Mr Pullin: Not at all. I think there is a real opportunity for multi-agency working along the lines of training programmes, for example. We have already mentioned exercise and testing on plans, and we realise that the NHS cannot and will not work in isolation in a major emergency and we need the co-operation and support of all the agencies, both the blue light services and beyond, and if there was a generic national structure to work within that could field it down to a regional level then I would be very supportive of that approach. Certainly that is something I know the Department of Health is working towards and all the other agencies are as well.

  Kali Mountford: I apologise for not listening properly!

Q314  Lord Bradshaw: In a hypothetical case where there are casualties in several places, does a mechanism exist for new emergency services to work together, and who is in charge of that sort of situation?

  Mr Pullin: The Department of Health has a director of operations remit and would co-ordinate on a national level as required, and probably through the Cabinet Office briefing room as well into multi-agency, if it was needed at that sort of level. Also, certainly within a pan London environment, the Metropolitan Police takes a very strong lead in co-ordinating the services, and there are well-established and developing mutual aid agreements across the country from organisation to service to organisation, which is bringing this together.

Q315  David Wright: At present can a strategic health authority or primary care trust call on resources from outside the affected area, or from the private sector, and who is in charge of the money needed to deal with an emergency? Could you particularly think about whether the current structures, the fairly new structures in terms of PCTs and strategic health authorities, are robust enough at present to tackle the issues that come up through this proposed bill.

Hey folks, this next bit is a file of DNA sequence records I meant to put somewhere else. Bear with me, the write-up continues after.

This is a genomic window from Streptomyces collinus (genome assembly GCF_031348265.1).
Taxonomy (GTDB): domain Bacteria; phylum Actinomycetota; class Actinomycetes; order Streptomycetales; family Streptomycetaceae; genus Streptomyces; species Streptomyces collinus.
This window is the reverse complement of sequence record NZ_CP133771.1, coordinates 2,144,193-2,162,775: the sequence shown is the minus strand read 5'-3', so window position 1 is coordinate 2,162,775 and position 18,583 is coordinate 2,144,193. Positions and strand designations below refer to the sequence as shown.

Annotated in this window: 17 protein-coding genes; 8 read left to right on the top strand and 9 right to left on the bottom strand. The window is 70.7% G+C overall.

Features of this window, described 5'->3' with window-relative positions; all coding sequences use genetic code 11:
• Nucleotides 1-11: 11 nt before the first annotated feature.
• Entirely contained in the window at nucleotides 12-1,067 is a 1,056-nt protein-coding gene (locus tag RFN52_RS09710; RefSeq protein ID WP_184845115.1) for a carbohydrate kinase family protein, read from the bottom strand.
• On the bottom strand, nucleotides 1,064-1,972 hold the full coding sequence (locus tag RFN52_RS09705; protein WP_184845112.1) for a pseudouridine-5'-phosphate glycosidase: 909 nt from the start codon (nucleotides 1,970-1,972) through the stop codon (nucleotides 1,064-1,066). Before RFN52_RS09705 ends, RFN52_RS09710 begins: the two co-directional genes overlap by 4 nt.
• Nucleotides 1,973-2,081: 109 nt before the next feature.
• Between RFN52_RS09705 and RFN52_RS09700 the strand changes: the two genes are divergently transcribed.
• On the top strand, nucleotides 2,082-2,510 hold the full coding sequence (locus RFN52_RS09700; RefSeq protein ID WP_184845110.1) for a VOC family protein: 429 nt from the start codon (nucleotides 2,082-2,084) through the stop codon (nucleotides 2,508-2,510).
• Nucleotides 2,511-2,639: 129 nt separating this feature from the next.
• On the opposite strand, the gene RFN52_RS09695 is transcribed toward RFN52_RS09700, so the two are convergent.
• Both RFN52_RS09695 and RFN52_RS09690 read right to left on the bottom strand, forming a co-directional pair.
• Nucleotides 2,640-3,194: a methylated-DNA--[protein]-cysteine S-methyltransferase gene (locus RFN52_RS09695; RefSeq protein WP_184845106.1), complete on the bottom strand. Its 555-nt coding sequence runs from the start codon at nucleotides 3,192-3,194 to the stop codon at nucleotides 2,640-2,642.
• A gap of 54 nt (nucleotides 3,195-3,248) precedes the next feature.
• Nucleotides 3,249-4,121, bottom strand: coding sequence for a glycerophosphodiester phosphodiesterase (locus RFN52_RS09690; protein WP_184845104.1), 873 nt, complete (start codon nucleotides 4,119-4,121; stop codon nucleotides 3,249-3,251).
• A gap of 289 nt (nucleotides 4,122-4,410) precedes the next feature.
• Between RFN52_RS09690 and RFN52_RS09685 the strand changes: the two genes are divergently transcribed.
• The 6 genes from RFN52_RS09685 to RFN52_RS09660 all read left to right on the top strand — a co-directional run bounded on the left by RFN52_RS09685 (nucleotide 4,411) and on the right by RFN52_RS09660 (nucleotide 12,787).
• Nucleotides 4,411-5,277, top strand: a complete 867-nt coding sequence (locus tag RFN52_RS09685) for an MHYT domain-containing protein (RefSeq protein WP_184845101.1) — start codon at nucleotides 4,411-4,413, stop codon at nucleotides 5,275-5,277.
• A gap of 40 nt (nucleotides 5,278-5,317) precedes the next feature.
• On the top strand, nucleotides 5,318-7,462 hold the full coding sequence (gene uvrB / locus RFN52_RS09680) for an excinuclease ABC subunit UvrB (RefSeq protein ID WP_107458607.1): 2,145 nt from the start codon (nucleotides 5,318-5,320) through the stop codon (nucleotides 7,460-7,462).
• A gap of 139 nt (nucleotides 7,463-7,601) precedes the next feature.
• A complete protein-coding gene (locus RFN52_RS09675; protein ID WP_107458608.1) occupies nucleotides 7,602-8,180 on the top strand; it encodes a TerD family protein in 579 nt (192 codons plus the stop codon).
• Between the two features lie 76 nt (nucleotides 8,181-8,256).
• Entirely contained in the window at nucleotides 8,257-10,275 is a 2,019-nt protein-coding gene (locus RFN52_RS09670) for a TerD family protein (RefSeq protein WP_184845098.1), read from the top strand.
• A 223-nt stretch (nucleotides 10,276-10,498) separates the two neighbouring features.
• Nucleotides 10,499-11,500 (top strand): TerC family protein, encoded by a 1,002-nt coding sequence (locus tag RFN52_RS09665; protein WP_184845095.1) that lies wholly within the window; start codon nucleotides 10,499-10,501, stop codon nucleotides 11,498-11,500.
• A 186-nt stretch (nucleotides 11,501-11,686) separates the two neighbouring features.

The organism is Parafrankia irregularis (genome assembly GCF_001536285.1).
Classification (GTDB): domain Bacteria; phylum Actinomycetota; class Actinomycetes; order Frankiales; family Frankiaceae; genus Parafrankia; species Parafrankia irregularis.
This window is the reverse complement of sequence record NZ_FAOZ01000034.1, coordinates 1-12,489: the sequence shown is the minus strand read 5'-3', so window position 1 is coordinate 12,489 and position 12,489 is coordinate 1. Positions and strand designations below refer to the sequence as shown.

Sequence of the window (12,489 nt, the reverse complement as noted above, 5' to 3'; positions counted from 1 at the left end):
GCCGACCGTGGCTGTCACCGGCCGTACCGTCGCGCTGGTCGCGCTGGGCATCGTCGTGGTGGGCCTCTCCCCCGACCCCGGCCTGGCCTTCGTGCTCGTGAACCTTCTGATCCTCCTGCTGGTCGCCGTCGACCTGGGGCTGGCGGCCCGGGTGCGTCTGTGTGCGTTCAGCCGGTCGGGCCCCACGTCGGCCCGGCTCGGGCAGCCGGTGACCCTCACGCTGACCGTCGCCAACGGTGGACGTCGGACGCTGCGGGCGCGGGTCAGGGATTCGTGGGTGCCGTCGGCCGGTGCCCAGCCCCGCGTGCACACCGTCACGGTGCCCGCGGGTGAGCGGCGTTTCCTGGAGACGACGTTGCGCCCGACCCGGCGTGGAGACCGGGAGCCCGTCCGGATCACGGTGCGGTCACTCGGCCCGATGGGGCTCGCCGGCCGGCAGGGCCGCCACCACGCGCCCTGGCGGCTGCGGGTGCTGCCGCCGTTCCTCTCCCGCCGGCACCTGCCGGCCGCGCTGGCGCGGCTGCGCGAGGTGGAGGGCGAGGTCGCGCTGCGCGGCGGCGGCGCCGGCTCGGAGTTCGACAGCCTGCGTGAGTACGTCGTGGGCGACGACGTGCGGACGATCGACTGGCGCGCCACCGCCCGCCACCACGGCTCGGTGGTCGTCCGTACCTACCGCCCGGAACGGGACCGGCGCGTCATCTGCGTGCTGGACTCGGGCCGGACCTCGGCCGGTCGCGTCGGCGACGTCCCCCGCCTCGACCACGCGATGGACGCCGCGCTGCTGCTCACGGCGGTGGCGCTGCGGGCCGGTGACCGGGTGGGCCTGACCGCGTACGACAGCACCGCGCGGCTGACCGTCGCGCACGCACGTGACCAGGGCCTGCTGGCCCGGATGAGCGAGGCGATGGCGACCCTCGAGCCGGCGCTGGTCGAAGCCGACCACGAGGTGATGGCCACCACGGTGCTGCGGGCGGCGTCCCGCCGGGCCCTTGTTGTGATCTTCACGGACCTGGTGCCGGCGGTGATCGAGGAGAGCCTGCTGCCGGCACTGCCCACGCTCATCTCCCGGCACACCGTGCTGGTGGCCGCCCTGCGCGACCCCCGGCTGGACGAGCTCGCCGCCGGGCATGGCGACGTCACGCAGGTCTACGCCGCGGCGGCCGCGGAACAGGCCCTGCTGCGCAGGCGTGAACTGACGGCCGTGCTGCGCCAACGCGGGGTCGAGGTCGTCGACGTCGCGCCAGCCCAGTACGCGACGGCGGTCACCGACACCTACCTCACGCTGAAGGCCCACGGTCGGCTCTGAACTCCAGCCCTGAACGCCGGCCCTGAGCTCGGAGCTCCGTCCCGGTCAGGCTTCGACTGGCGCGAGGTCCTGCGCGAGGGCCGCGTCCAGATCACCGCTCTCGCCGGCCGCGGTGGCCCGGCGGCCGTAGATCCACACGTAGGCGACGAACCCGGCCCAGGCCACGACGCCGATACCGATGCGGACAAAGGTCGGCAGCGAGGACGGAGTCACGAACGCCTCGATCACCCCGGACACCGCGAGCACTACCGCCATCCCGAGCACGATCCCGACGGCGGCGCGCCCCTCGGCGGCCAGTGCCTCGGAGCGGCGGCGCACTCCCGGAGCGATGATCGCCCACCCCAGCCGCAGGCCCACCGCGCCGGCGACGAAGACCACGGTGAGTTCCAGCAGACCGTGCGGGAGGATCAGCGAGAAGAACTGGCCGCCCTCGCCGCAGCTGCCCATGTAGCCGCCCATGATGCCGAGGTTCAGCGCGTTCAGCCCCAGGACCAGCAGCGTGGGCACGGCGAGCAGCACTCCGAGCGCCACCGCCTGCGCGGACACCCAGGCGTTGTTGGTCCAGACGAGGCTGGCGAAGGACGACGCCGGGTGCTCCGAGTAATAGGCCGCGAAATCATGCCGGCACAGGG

Mr Kealy: I think the new strategic health authority arrangements do provide for very clear command and control arrangements to mobilise and deploy NHS assets and resources to respond to a major incident or emergency. There are very clear mechanisms for co-ordination across SHA boundaries and that would be done with the support of regional directors of public health, for example, and very likely under the co-ordination of the Department of Health operations room. There is certainly clarity about who is in charge from an NHS perspective, and that does provide the ability to call on resources from outside an affected area, and I would envisage the Department of Health playing a very central role in facilitating that.

  Mr Pullin: The NHS has a very good history of mutual aid across regions anyway in terms of bringing equipment and staff in support; it is something we are particularly good at. Some of the boundaries may feel as though they are brick walls but in fact, when the incident is there, the walls do not exist and we do cross the boundaries very clearly in mutual aid.

  Mr Williams: From a Wales perspective we have been very active in catering for these arrangements. Across the six local health boards covering the North Wales area we have the overarching regional office. Should we have an incident that requires the co-ordination of those six LHBs the regional office would obviously take the lead and there are mutual aid arrangements in place to co-ordinate an arrangement.